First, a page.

5. Gene expression and activity of digestive proteases in Daphnia: effects of cyanobacterial protease inhibitors

    PubMed Central

    2010-01-01

    Background The frequency of cyanobacterial blooms has increased worldwide, and these blooms have been claimed to be a major factor leading to the decline of the most important freshwater herbivores, i.e. representatives of the genus Daphnia. This suppression of Daphnia is partly attributed to the presence of biologically active secondary metabolites in cyanobacteria. Among these metabolites, protease inhibitors are found in almost every natural cyanobacterial bloom and have been shown to specifically inhibit Daphnia's digestive proteases in vitro, but to date no physiological responses of these serine proteases to cyanobacterial protease inhibitors in Daphnia have been reported in situ at the protein and genetic levels. Results Nine digestive proteases were detected in D. magna using activity-stained SDS-PAGE. Subsequent analyses by LC-MS/MS and database search led to the identification of respective protease genes. D. magna responded to dietary protease inhibitors by up-regulation of the expression of these respective proteases at the RNA-level and by the induction of new and less sensitive protease isoforms at the protein level. The up-regulation in response to dietary trypsin- and chymotrypsin-inhibitors ranged from 1.4-fold to 25.6-fold. These physiological responses of Daphnia, i.e. up-regulation of protease expression and the induction of isoforms, took place even after feeding on 20% cyanobacterial food for only 24 h. These physiological responses proved to be independent from microcystin effects. Conclusion Here for the first time it was shown in situ that a D. magna clone responds physiologically to dietary cyanobacterial protease inhibitors by phenotypic plasticity of the targets of these specific inhibitors, i.e. Daphnia gut proteases. These regulatory responses are adaptive for D. magna, as they increase the capacity for protein digestion in the presence of dietary protease inhibitors. The type and extent of these responses in protease expression might

  6. Protease and protease-activated receptor-2 signaling in the pathogenesis of atopic dermatitis.

    PubMed

    Lee, Sang Eun; Jeong, Se Kyoo; Lee, Seung Hun

    2010-11-01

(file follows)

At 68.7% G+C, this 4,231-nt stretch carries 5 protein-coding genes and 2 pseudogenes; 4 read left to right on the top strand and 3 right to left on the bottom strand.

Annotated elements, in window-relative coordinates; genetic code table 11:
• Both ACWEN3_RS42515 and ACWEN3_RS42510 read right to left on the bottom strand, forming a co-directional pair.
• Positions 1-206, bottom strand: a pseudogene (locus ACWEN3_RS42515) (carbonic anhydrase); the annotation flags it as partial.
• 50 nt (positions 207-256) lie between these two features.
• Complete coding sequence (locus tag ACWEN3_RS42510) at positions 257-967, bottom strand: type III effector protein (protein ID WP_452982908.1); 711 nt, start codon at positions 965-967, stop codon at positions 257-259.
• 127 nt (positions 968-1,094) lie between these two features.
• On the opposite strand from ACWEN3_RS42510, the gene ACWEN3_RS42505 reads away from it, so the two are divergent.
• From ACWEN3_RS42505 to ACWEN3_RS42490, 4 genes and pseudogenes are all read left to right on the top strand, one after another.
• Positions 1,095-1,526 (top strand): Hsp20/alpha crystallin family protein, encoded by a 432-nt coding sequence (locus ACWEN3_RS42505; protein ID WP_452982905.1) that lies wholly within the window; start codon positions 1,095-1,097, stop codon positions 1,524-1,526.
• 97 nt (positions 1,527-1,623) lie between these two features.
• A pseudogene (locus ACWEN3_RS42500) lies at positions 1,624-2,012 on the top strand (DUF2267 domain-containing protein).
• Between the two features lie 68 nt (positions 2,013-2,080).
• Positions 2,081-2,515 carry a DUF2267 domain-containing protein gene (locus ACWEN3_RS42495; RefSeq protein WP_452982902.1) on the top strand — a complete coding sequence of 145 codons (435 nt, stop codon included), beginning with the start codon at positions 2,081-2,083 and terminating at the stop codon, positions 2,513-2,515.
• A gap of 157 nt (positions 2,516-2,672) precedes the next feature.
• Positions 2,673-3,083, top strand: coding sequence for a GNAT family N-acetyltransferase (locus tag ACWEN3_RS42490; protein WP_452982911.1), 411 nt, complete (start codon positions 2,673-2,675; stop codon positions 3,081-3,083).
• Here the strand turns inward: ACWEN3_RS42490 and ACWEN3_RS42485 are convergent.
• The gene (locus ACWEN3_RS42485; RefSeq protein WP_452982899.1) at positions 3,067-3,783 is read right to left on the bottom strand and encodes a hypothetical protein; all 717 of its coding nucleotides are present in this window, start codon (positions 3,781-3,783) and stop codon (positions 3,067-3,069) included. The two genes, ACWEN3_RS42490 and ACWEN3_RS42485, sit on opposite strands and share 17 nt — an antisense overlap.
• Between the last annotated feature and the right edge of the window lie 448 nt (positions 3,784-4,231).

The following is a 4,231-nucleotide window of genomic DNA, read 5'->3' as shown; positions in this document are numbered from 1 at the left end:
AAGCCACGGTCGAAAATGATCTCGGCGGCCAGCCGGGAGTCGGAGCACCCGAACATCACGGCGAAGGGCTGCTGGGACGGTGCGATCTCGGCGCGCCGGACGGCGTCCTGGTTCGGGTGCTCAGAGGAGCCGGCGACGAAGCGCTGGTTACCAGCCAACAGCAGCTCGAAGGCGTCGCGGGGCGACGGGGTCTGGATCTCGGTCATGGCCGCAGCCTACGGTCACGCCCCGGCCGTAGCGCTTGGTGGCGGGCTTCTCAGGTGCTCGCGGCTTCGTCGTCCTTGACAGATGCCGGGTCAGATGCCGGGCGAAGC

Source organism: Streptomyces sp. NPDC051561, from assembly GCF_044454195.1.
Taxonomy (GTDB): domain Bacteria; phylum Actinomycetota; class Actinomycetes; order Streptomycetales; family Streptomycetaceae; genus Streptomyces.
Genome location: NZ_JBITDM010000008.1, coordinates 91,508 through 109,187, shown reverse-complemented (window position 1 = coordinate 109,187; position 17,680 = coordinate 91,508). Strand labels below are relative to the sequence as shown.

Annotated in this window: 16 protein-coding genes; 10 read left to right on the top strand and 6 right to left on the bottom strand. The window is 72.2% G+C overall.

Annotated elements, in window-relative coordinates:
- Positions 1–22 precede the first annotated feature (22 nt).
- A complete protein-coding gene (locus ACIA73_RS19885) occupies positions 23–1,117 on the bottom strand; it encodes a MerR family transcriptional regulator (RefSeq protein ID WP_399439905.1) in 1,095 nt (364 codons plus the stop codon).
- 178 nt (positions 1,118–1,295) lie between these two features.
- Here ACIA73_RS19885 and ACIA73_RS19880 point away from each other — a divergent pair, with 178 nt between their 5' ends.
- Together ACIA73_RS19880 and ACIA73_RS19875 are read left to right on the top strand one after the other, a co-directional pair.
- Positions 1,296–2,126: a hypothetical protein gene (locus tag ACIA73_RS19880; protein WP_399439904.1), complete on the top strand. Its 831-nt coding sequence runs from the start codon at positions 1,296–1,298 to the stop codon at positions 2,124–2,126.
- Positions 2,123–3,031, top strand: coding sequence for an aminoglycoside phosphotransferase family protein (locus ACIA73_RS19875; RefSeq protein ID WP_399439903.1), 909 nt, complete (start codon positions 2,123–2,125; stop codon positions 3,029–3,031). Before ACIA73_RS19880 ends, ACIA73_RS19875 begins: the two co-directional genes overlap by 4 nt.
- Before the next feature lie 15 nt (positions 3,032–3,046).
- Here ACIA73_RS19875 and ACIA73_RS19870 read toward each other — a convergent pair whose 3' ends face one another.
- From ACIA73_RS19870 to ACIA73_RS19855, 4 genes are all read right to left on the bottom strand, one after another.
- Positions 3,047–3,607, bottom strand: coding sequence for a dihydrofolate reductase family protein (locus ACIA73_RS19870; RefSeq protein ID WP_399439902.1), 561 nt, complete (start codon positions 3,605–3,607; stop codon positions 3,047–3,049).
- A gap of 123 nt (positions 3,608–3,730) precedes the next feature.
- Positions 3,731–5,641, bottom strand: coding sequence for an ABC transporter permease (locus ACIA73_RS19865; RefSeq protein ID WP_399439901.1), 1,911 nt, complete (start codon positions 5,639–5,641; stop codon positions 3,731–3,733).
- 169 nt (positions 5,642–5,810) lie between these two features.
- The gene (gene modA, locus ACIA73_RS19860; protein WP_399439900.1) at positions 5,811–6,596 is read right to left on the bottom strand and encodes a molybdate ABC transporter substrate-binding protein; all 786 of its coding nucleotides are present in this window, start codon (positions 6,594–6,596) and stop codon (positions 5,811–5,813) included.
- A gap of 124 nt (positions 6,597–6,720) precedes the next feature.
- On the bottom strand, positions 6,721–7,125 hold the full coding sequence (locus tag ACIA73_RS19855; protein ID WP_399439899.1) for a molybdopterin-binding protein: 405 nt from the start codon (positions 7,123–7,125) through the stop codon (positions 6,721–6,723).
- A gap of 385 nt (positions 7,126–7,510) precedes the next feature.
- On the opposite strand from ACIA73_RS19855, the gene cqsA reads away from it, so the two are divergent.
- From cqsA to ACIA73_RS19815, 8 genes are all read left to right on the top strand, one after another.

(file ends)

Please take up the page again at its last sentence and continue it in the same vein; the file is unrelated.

Proteases in the skin are essential to epidermal permeability barrier homeostasis. In addition to their direct proteolytic effects, certain proteases signal to cells by activating protease-activated receptors (PARs), the G-protein-coupled receptors. The expression of functional PAR-2 on human skin and its role in inflammation, pruritus, and skin barrier homeostasis have been demonstrated. Atopic dermatitis (AD) is a multifactorial inflammatory skin disease characterized by genetic barrier defects and allergic inflammation, which is sustained by gene-environmental interactions. Recent studies have revealed aberrant expression and activation of serine proteases and PAR-2 in the lesional skin of AD patients. The imbalance between proteases and protease inhibitors associated with genetic defects in the protease/protease inhibitor encoding genes, increase in skin surface pH, and exposure to proteolytically active allergens contribute to this aberrant protease/ PAR-2 signaling in AD. The increased protease activity in AD leads to abnormal desquamation, degradation of lipid-processing enzymes and antimicrobial peptides, and activation of primary cytokines, thereby leading to permeability barrier dysfunction, inflammation, and defects in the antimicrobial barrier. Moreover, up-regulated proteases stimulate PAR-2 in lesional skin of AD and lead to the production of cytokines and chemokines involved in inflammation and immune responses, itching sensation, and sustained epidermal barrier perturbation with easier allergen penetration. In addition, PAR-2 is an important sensor for exogenous danger molecules, such as exogenous proteases from various allergens, and plays an important role in AD pathogenesis. Together, these findings suggest that protease activity or PAR-2 may be a future target for therapeutic intervention for the treatment of AD.

  7. Protease and Protease-Activated Receptor-2 Signaling in the Pathogenesis of Atopic Dermatitis

    PubMed Central

    Lee, Sang Eun; Jeong, Se Kyoo

    2010-01-01